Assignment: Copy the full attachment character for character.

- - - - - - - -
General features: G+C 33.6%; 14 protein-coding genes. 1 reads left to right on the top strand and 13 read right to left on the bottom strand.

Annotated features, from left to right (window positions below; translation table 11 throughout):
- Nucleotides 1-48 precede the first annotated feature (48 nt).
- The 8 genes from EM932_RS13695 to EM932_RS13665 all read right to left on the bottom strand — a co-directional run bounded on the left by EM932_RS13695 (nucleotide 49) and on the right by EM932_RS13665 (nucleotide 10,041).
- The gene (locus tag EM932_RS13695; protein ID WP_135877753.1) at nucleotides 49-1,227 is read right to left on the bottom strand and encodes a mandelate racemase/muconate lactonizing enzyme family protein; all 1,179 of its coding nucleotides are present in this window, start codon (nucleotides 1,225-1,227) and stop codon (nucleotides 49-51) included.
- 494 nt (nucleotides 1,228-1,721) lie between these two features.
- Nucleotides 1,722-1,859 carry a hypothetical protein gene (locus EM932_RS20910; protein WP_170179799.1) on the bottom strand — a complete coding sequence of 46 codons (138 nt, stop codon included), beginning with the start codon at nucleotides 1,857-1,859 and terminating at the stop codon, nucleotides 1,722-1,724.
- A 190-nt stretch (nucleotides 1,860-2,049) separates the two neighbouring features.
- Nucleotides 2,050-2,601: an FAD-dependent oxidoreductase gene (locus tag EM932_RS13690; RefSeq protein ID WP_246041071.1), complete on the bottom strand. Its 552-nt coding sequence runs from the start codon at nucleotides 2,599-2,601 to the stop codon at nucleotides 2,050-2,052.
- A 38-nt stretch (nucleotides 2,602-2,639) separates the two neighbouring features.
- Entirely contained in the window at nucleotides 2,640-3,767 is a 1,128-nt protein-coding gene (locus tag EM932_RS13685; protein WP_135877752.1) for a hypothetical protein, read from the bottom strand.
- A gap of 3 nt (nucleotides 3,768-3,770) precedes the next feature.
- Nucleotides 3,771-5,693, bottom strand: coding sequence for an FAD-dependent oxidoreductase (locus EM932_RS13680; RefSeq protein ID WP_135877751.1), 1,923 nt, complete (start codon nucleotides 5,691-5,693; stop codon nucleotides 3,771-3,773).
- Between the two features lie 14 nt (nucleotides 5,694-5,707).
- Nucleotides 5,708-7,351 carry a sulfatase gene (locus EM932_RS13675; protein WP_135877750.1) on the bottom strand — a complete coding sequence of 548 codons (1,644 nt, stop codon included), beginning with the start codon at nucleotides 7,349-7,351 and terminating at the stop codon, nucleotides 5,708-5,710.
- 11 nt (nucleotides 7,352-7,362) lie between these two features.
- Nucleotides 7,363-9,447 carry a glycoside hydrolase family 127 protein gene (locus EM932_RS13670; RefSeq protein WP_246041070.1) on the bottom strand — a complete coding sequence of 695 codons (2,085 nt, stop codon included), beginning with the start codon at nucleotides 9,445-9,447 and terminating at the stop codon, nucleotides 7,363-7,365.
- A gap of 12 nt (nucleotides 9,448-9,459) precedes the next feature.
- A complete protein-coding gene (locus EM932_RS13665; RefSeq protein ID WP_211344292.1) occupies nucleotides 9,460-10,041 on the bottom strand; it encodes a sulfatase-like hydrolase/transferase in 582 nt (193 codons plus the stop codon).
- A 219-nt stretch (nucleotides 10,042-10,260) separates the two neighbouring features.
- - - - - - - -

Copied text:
General features: G+C 33.6%; 14 protein-coding genes. 1 reads left to right on the top strand and 13 read right to left on the bottom strand.

Annotated features, from left to right (window positions below; translation table 11 throughout):
- Nucleotides 1-48 precede the first annotated feature (48 nt).
- The 8 genes from EM932_RS13695 to EM932_RS13665 all read right to left on the bottom strand — a co-directional run bounded on the left by EM932_RS13695 (nucleotide 49) and on the right by EM932_RS13665 (nucleotide 10,041).
- The gene (locus tag EM932_RS13695; protein ID WP_135877753.1) at nucleotides 49-1,227 is read right to left on the bottom strand and encodes a mandelate racemase/muconate lactonizing enzyme family protein; all 1,179 of its coding nucleotides are present in this window, start codon (nucleotides 1,225-1,227) and stop codon (nucleotides 49-51) included.
- 494 nt (nucleotides 1,228-1,721) lie between these two features.
- Nucleotides 1,722-1,859 carry a hypothetical protein gene (locus EM932_RS20910; protein WP_170179799.1) on the bottom strand — a complete coding sequence of 46 codons (138 nt, stop codon included), beginning with the start codon at nucleotides 1,857-1,859 and terminating at the stop codon, nucleotides 1,722-1,724.
- A 190-nt stretch (nucleotides 1,860-2,049) separates the two neighbouring features.
- Nucleotides 2,050-2,601: an FAD-dependent oxidoreductase gene (locus tag EM932_RS13690; RefSeq protein ID WP_246041071.1), complete on the bottom strand. Its 552-nt coding sequence runs from the start codon at nucleotides 2,599-2,601 to the stop codon at nucleotides 2,050-2,052.
- A 38-nt stretch (nucleotides 2,602-2,639) separates the two neighbouring features.
- Entirely contained in the window at nucleotides 2,640-3,767 is a 1,128-nt protein-coding gene (locus tag EM932_RS13685; protein WP_135877752.1) for a hypothetical protein, read from the bottom strand.
- A gap of 3 nt (nucleotides 3,768-3,770) precedes the next feature.
- Nucleotides 3,771-5,693, bottom strand: coding sequence for an FAD-dependent oxidoreductase (locus EM932_RS13680; RefSeq protein ID WP_135877751.1), 1,923 nt, complete (start codon nucleotides 5,691-5,693; stop codon nucleotides 3,771-3,773).
- Between the two features lie 14 nt (nucleotides 5,694-5,707).
- Nucleotides 5,708-7,351 carry a sulfatase gene (locus EM932_RS13675; protein WP_135877750.1) on the bottom strand — a complete coding sequence of 548 codons (1,644 nt, stop codon included), beginning with the start codon at nucleotides 7,349-7,351 and terminating at the stop codon, nucleotides 5,708-5,710.
- 11 nt (nucleotides 7,352-7,362) lie between these two features.
- Nucleotides 7,363-9,447 carry a glycoside hydrolase family 127 protein gene (locus EM932_RS13670; RefSeq protein WP_246041070.1) on the bottom strand — a complete coding sequence of 695 codons (2,085 nt, stop codon included), beginning with the start codon at nucleotides 9,445-9,447 and terminating at the stop codon, nucleotides 7,363-7,365.
- A gap of 12 nt (nucleotides 9,448-9,459) precedes the next feature.
- A complete protein-coding gene (locus EM932_RS13665; RefSeq protein ID WP_211344292.1) occupies nucleotides 9,460-10,041 on the bottom strand; it encodes a sulfatase-like hydrolase/transferase in 582 nt (193 codons plus the stop codon).
- A 219-nt stretch (nucleotides 10,042-10,260) separates the two neighbouring features.